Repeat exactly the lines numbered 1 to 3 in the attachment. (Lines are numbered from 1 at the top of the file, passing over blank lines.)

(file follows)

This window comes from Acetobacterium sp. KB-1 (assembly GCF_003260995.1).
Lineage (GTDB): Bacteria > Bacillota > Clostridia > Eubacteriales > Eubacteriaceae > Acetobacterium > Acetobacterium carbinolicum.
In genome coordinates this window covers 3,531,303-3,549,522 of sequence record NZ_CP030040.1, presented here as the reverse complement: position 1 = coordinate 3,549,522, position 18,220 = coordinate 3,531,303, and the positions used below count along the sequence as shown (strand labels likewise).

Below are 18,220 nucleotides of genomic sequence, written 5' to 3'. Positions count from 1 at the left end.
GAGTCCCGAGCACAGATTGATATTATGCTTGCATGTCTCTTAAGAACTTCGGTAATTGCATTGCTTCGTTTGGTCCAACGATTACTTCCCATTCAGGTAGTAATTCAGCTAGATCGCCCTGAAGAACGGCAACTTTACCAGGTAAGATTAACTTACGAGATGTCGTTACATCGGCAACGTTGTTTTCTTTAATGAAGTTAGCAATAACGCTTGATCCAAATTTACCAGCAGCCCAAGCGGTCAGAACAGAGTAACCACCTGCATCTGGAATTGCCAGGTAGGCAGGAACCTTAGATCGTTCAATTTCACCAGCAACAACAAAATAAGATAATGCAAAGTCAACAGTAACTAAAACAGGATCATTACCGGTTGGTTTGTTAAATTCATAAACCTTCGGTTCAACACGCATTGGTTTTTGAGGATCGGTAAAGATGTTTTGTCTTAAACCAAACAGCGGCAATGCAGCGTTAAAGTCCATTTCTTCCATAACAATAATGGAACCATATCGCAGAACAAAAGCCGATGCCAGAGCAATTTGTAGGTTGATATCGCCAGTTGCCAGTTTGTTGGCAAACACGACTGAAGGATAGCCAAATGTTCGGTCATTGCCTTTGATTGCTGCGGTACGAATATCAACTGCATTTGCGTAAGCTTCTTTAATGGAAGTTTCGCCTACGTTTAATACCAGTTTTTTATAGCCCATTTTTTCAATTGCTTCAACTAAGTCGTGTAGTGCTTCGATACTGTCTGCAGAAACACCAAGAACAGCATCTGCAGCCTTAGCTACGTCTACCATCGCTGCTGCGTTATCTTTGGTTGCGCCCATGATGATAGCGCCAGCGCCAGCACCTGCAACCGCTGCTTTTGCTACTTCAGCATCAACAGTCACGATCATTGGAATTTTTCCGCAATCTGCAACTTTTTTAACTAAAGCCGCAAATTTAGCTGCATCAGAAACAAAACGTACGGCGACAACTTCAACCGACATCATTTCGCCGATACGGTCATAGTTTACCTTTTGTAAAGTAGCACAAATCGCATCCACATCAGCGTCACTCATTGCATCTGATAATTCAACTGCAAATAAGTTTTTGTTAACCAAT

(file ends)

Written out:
This window comes from Acetobacterium sp. KB-1 (assembly GCF_003260995.1).
Lineage (GTDB): Bacteria > Bacillota > Clostridia > Eubacteriales > Eubacteriaceae > Acetobacterium > Acetobacterium carbinolicum.
In genome coordinates this window covers 3,531,303-3,549,522 of sequence record NZ_CP030040.1, presented here as the reverse complement: position 1 = coordinate 3,549,522, position 18,220 = coordinate 3,531,303, and the positions used below count along the sequence as shown (strand labels likewise).